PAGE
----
In java, when using classes such as BufferedReader, it create a i/o stream to reads from the source. But one important for this is that the stream is always remain open unless you close it. Even after you scope out of the method that you created the instance, the stream is still there and not disposed.
This stream, if not closed, will still be forced quit after the program exit. Therefore if the program only use few streams, the problem is not detectable when running it.
BUT when you have a loop outside of the reader, to read thousands of files, you will get some kind of "stream reach its limit" exception. Meaning that the number of stream that's open is exceeded the limit. This limit is usually configured based on OS, in linux it's usually 10000. Theoriaticall if you have
BufferedReader br = new BufferedReader(new InputStream);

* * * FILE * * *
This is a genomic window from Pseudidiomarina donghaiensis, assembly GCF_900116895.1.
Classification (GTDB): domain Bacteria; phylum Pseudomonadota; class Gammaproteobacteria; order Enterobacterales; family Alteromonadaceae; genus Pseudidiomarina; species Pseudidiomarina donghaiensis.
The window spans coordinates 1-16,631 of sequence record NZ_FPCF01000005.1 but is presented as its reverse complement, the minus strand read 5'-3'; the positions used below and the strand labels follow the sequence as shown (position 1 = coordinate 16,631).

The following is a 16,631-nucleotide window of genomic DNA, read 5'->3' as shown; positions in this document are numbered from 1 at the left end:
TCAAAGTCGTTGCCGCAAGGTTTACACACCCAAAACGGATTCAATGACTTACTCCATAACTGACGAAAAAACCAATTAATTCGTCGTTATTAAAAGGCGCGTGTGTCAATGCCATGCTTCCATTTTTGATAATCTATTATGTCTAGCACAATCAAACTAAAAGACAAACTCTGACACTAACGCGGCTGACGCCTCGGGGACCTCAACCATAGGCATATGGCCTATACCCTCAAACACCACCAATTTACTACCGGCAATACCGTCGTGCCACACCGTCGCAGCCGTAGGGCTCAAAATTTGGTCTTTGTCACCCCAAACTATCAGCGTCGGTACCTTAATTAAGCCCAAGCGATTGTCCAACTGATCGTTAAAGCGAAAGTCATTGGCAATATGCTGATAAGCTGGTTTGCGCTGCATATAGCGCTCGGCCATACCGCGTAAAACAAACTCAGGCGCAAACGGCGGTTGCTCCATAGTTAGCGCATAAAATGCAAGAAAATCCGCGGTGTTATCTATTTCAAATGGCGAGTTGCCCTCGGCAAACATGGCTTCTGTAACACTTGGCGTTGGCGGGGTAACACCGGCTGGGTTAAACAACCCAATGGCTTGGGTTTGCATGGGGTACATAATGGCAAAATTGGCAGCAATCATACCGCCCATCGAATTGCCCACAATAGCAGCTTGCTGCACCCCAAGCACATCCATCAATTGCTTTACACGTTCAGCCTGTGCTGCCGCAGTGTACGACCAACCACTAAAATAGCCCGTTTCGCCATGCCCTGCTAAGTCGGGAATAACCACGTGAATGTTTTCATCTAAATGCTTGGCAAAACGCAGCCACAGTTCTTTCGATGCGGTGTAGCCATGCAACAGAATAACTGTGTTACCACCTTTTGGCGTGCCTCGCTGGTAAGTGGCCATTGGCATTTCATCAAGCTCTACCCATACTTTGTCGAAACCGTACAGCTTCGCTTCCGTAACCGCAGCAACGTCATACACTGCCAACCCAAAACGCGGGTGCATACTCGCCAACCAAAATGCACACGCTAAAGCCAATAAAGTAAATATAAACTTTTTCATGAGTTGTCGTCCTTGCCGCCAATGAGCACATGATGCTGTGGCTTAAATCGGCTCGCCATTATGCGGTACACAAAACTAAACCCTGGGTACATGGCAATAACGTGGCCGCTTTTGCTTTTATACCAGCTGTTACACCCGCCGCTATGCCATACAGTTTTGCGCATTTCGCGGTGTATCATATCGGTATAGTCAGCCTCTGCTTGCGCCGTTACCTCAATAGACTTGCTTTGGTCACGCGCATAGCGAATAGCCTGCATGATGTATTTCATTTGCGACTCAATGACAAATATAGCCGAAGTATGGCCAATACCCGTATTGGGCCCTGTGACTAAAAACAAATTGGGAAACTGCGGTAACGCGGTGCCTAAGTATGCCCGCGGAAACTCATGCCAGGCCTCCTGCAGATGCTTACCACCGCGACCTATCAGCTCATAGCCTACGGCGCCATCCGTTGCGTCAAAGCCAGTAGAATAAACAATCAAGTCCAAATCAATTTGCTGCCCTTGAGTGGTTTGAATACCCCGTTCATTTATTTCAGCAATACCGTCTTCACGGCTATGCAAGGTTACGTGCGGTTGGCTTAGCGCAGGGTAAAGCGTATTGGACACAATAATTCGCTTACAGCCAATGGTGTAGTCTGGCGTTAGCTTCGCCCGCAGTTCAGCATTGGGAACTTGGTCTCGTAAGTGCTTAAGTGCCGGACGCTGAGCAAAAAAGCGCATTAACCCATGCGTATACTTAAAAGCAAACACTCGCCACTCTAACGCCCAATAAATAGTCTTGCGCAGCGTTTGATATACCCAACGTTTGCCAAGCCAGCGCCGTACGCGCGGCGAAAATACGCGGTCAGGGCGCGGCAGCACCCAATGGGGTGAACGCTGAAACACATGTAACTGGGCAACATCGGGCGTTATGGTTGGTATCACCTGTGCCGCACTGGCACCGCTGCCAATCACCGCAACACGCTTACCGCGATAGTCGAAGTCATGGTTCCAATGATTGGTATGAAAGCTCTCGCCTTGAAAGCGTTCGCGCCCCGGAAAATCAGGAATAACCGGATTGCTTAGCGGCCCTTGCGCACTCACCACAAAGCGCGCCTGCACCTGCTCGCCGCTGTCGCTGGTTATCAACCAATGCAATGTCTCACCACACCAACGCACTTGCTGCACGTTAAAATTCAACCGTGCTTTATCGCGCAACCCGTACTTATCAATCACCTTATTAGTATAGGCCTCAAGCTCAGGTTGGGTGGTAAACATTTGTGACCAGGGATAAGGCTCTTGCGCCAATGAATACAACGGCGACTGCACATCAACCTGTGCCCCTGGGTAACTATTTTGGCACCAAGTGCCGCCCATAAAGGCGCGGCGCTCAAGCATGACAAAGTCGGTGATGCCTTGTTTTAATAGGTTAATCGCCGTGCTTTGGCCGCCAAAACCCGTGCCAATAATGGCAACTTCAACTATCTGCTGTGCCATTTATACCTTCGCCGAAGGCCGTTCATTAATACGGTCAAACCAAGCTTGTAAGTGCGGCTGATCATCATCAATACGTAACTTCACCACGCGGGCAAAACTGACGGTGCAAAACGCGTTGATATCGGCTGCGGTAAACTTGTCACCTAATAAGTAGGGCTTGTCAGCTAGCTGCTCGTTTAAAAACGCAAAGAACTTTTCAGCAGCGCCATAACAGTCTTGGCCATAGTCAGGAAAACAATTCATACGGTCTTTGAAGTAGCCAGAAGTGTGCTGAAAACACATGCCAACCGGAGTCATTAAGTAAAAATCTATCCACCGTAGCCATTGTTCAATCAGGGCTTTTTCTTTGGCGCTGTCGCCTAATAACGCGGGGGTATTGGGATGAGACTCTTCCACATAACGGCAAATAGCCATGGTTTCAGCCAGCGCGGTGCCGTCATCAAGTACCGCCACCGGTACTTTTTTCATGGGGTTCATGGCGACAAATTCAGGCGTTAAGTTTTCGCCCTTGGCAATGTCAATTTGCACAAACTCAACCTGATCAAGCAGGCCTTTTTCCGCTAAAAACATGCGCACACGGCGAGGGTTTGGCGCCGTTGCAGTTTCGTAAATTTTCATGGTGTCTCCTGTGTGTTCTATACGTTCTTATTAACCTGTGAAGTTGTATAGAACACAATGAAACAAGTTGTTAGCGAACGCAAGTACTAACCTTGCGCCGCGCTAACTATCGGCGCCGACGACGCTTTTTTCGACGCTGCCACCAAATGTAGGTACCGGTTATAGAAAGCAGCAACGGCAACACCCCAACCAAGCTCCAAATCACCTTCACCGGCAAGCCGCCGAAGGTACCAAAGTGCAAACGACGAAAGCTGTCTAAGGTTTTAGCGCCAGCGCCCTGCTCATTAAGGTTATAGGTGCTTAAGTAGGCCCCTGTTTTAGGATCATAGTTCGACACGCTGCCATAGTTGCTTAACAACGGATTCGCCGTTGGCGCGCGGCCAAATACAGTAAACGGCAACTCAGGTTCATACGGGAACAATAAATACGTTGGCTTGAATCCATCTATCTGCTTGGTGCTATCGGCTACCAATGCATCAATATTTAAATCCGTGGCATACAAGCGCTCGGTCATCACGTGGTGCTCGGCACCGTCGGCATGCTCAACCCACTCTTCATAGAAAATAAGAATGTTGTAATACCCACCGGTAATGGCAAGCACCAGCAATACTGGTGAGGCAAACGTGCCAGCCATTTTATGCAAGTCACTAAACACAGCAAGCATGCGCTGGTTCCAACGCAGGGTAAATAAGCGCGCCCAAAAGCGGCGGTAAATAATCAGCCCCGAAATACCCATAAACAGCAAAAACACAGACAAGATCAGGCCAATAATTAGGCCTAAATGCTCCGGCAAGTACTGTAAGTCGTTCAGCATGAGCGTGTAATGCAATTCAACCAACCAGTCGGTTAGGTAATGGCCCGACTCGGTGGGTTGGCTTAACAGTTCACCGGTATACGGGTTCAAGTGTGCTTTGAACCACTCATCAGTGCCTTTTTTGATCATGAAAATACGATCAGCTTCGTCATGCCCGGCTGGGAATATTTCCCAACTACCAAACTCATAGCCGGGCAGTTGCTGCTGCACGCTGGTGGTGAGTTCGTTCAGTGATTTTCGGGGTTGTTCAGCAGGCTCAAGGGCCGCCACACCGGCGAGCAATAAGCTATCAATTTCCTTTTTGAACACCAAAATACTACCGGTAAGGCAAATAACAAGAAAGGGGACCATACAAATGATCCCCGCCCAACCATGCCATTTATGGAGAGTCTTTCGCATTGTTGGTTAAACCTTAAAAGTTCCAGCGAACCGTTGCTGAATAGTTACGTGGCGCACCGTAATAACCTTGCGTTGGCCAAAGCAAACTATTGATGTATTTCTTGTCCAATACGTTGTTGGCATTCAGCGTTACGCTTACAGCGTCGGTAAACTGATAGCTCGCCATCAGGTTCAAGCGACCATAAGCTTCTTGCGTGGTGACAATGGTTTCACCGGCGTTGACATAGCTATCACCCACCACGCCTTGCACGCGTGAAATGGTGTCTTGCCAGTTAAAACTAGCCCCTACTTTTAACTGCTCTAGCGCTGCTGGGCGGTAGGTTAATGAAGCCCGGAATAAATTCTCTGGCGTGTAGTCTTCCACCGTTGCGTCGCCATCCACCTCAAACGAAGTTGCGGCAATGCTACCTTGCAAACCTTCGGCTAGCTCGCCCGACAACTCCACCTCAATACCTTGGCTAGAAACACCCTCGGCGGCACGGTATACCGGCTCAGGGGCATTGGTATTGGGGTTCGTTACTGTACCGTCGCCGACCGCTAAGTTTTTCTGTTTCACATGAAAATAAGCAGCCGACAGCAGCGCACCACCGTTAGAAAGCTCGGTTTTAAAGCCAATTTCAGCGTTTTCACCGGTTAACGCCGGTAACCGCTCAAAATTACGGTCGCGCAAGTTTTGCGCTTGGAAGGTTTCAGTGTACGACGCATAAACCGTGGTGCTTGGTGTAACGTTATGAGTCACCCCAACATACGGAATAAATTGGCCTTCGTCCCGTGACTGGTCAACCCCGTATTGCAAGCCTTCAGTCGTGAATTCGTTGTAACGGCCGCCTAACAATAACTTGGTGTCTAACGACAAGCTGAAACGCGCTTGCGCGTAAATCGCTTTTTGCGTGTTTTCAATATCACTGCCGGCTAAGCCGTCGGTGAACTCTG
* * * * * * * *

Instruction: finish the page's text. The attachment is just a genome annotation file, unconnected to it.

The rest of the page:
You will get that exceed error after 10000 runs.
Now it occurs to me, that disposable doesn't do anything to close the stream, then switching to a different reader shouldn't do it neither.
Buffered br= new BufferedReader(some stream);
br=new BufferedReader(another stream);
When br, this reference is redirected to another instance of BufferedReader, The original one is still not closed.
To verify this, I have run a while(true) loop on both cases that were mentioned above. (with Ubuntu 11.10)The program throws FileNotFoundException after 12000~14000 open streams. But does not throw any exceptions if the BufferedReader is properly closed.
This experiment is just to remind people that, most of us remembered to close a stream after the read. But did not realize that we also need to close the br before redeclaring the variable to something else.
P.S. This bufferedReader is just an example, other streams or readers, such as PrintStream, DataInputStream also need to be closed the same way.